Now that the new-car smell has faded from the UCLA-tying 13th-consecutive conference title, it’s time to examine what it will take for Kansas to own the outright record by securing a 14th Big 12 title in a row.
Let’s put it this way: If anybody offers taking the field and letting you have Kansas for even money, grab his or her hand as fast as you can and shake it firmly.
At the very least, Kansas loses its point guard, a likely first-team All-American, its center and its do-it-all potential All-American wing from a team that lacks depth. But that doesn’t mean next year’s talent pool will fall short.
Devonte’ Graham and Svi Mykhailiuk decide to return for their senior seasons and 6-foot-2 jumping jack Trevon Duval out of IMG Academy in Bradenton, Fla., the nation’s No. 3 recruit and top point guard, disappoints Duke and signs with Kansas.
If that happened, Kansas could send an even better scoring team onto the floor than this season with Duval, Graham and Malik Newman on the perimeter. Billy Preston, a 6-9 do-it-all forward and 7-foot wide-body Udoke Azubuike round out the staring lineup.
Lagerald Vick, Svi, 6-6 guard Sam Cunliffe (Arizona State transfer eligible as soon as the first semester ends), freshman Marcus Garrett, a 6-5 guard, Dwight Coleby and Mitch Lightfoot supply depth. So does Carlton Bragg, if he returns to Kansas.
That happens and Kansas opens the season projected as a No. 1 seed in the 2018 NCAA tournament.
Graham and Svi decide to make themselves eligible for the NBA draft and Duval signs with Duke.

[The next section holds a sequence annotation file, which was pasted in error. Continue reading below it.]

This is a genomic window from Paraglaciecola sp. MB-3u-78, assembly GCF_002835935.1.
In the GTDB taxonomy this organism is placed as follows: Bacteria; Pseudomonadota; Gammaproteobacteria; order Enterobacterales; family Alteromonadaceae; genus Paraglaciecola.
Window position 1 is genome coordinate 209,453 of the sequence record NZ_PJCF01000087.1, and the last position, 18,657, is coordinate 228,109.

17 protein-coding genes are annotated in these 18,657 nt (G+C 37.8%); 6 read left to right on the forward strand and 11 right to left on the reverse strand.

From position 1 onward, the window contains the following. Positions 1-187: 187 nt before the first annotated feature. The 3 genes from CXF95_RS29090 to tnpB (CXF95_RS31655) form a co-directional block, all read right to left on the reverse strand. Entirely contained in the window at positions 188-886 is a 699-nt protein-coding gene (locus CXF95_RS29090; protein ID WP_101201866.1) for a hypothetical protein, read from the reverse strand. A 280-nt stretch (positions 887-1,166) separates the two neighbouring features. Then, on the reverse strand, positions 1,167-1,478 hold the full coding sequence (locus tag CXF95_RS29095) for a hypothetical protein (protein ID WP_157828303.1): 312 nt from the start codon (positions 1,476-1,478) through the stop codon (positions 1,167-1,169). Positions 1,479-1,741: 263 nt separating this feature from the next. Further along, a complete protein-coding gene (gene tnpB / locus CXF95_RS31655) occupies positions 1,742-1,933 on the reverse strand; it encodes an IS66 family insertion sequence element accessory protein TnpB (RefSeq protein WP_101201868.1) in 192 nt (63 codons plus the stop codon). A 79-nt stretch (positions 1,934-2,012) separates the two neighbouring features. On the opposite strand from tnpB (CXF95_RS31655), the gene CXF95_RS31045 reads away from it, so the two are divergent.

That happens and the door flies open for an intense competition.
Newman very well could lead Kansas in scoring next season and Garrett can play some point, but neither is ideally suited to be the team’s primary ballhandler. Such a scenario would leave Kansas scrambling for a point guard, either a high school player or graduate transfer or both.
Kansas has either Graham or Duval on the roster, but not both. KU still would enter the season as the favorite to claim another title.
Kansas isn’t the only school sweating out possible early NBA entries. Baylor’s Johnathan Motley and Oklahoma State’s Jawun Evans likely will enter the draft and Texas freshman Jarrett Allen also might. Either way, Baylor shapes up as a contender, as do West Virginia and maybe Oklahoma, which returns every player from Monday night’s game in Allen Fieldhouse. Also, the Texas recruiting class ranks 14th at this point.